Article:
The process for this a bit technical (I’ve summarized it below) and is as follows (quoted from “Understanding Dynamic Update“):

  • The DNS Client service sends a start of authority (SOA)–type query using the DNS domain name of the computer.
    • The DNS Client service sends a start of authority (SOA)–type query using the DNS domain name of the computer.
  • The client computer uses the currently configured FQDN of the computer (such as newhost.tailspintoys.com) as the name that is specified in this query.
    • For standard primary zones, the primary server (owner) that is returned in the SOA query response is fixed and static. It always matches the exact DNS name as it appears in the SOA resource record that is stored with the zone. If, however, the zone being updated is directory integrated, any DNS server that is loading the zone can respond and dynamically insert its own name as the primary server (owner) of the zone in the SOA query response.
  • The DNS Client service then attempts to contact the primary DNS server.
    • The client processes the SOA query response for its name to determine the IP address of the DNS server that is authorized as the primary server for accepting its name. It then proceeds to perform the following sequence of steps as needed to contact and dynamically update its primary server
      • It sends a dynamic update request to the primary server that is determined in the SOA query response.
        If the update succeeds, no further action is taken.
      • If this update fails, the client next sends a name server (NS)–type query for the zone name that is specified in the SOA record.
      • When it receives a response to this query, it sends an SOA query to the first DNS server that is listed in the response.
      • After the SOA query is resolved, the client sends a dynamic update to the server that is specified in the returned SOA record.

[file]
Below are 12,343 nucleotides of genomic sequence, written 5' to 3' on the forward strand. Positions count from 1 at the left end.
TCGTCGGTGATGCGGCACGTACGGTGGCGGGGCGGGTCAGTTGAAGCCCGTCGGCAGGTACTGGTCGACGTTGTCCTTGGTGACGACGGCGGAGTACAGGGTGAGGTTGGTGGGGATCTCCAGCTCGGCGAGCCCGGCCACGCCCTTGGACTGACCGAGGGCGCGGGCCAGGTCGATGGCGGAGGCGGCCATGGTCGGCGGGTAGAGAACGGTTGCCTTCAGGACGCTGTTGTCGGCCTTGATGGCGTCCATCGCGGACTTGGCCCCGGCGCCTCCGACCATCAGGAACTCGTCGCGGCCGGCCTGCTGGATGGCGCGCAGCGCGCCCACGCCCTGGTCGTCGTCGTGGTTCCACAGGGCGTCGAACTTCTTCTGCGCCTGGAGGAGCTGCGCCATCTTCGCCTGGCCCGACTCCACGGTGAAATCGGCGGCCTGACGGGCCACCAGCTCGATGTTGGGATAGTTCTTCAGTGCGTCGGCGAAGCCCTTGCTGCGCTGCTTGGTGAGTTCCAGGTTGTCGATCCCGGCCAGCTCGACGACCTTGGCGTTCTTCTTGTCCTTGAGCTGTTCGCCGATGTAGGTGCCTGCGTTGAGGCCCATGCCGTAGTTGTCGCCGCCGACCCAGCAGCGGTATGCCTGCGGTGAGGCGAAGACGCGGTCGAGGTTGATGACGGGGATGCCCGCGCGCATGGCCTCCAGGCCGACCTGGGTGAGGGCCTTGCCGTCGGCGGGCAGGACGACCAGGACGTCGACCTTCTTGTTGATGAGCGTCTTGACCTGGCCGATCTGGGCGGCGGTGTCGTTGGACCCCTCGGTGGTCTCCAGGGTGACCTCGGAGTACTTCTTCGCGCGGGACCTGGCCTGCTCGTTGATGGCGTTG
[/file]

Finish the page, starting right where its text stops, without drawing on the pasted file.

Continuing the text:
If the update succeeds, no further action is taken.
      • If this update fails, the client repeats the SOA query process by sending to the next DNS server that is listed in the response.
  • After the primary server that can perform the update is contacted, the client sends the update request and the server processes it.
    The contents of the update request include instructions to add host (A) (and possibly pointer (PTR)) resource records for newhost.tailspintoys.com and to remove these same record types for oldhost.tailspintoys.com, the name that was registered previously.
    The server also checks to ensure that updates are permitted for the client request. For standard primary zones, dynamic updates are not secured; therefore, any client attempt to update succeeds. For AD DS-integrated zones, updates are secured and performed using directory-based security settings.

The above process is long-winded and can be a lot to consume at first so I’ve bolded the important sections. Summing this up the client does the following:

  • A SOA query with the full hostname of the current machine is sent to the network DNS server by the host. In our previous example this would be a query containing documentation.east.thehackerblog.com as a hostname.
  • The network’s DNS server receives this request and replies with a SOA record of its own which specifies what the hostname of the master nameserver is. This may be something like ns1.thehackerblog.com, for example.
  • The client then parses this SOA record and then reaches out to ns1.thehackerblog.com specified in the previous server’s SOA MNAME reply with the DNS update/change it would like to make.
  • The ns1.thehackerblog.com DNS server receives this update and changes its records to match accordingly. The DNS record for documentation.east.thehackerblog.com now points to the host’s new IP address and everything routes properly again!

Windows Domain Naming Conventions & Best Practice Guidelines

The final piece of information we need to absorb before we understand our Guatemalan DNS anomaly is the following requirement for Windows domains:

“By default, the DNS client does not attempt dynamic update of top-level domain (TLD) zones. Any zone that is named with a single-label name is considered to be a TLD zone, for example, com, edu, blank, my-company. To configure a DNS client to allow the dynamic update of TLD zones, you can use the Update Top Level Domain Zones policy setting or you can modify the registry.”